He is no stranger to politics. He was one of the bishops behind a Catholic preelection manifesto in 1996 that, with its emphasis on social justice and minimum wage, was interpreted as backing Tony Blair. So did Labour deliver? The Church had no political allegiance, the Archbishop said. But “. . . it seems to me it is very difficult to hold together an agenda which is based on a coalition of special interest groups. There is a need in political life to dig deeper and find the foundations, aspirations and values. My sense is that broad fundamental platform, with its moral values, had been neglected.” That sounded like a “no” to us, but he had not finished. “To me, one of the most remarkable features of the last ten years is the number of new criminal offences that have been created. I read somewhere that we are talking over 700 new offences. Now that speaks to me of a moral vacuum.
“If you’re trying to replace some shared moral values, a sense of conscience is something that pulls us together. If you try to replace that with legislation, you run the risk of not building on a strong foundation.”
He elegantly declined our invitation to back David Cameron, but suggested that the Tory leader might be on the right track. “Some of the Conservative Party’s thinking about the family, about the responsibility of parents, about how we build a community and all the pressures that a family is under have to be responded to.”
When he was a boy he wanted to be a long-distance lorry driver, but as a teenager he started to have private, unwanted, urges to become a priest. “I’d gone to watch Liverpool and stand on the Kop at Anfield, and say to God, ‘Why don’t you just leave me alone? Why can’t I just be one of a crowd?’ ” We asked if this gave him any insight into the isolation felt by teenagers wondering whether they were gay. He didn’t take offence. “I think there must be some similarities, yeah.”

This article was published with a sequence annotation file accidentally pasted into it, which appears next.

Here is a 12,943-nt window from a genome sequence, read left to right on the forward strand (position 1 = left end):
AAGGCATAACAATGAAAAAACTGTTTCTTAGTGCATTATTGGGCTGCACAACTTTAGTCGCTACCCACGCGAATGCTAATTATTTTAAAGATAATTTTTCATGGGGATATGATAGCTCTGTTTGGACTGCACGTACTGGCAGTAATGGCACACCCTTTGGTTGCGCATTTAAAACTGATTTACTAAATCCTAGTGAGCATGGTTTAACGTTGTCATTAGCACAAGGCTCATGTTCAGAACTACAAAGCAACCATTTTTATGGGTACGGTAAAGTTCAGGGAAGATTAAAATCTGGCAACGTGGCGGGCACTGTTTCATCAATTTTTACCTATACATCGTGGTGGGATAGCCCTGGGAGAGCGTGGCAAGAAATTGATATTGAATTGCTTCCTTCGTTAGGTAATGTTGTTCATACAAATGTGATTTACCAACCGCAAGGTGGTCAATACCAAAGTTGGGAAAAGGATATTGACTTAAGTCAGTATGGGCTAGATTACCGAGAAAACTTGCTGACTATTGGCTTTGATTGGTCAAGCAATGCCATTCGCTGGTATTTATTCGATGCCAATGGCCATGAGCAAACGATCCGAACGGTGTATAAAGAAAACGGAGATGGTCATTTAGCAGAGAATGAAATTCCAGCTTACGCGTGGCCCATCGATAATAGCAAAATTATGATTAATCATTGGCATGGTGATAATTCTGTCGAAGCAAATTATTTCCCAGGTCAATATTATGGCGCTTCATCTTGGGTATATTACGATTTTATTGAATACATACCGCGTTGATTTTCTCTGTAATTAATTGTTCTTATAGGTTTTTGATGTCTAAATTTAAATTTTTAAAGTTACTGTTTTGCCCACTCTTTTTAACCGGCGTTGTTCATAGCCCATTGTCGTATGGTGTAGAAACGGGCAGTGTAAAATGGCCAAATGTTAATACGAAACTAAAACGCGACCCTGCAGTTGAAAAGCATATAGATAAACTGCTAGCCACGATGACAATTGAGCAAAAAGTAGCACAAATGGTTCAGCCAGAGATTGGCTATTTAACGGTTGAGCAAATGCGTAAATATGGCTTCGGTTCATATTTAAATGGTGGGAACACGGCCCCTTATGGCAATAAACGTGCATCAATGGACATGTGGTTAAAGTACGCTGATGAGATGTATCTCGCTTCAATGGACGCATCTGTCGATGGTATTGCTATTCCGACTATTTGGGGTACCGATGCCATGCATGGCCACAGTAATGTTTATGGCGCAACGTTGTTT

But he added that when he confided in a priest he was told that he had a choice. “It’s my understanding that somebody who grows into an awareness of their sexual orientation doesn’t have a choice,” he said.
This idea of gay men being born not made is refreshingly modern, especially after he struggles through a tortuous defence of the Church’s position on gay adoption: that if, in extraordinary circumstances, it is better for a child to be in a single-sex household, it would prefer the child to be brought up by a single parent, gay or not, rather than a gay couple.
He said that he had no regrets about the celibate life. Yet he sells God — and there is no other way of putting this — by making him hot. As he had told the congregation that day: “The Almightly awaits our ‘Yes’ just as much as a young bridegroom awaits the yes of his bride . . . He longs to draw us to Himself.” They should “be filled” by God, “with the recklessness of lovers”.
Steamy stuff. The Archbishop insists that faith should be physically passionate. “Why not? The crucifix is pretty physical, a physical expression of love. In that sense religion is not so abstract. It’s maybe not physical in a genital way, but sex is more than intercourse, it’s the whole thing that says we two belong to each other.”
He worked with Cardinal Basil Hume for many years. “He was actually a very good politician. He knew when to keep quiet. I’m not always sure I’ve learnt that yet.”
Would he like to be Pope? He laughed. “No thank you!” Would he like to follow Cardinal Hume to become Archbishop of Westminster? “No thank you!” But what if he were asked? “That’s a different question. I do what I’m asked.”
Heaven may not be stuffed with politicians, but Cardinal Hume, looking down, would be proud.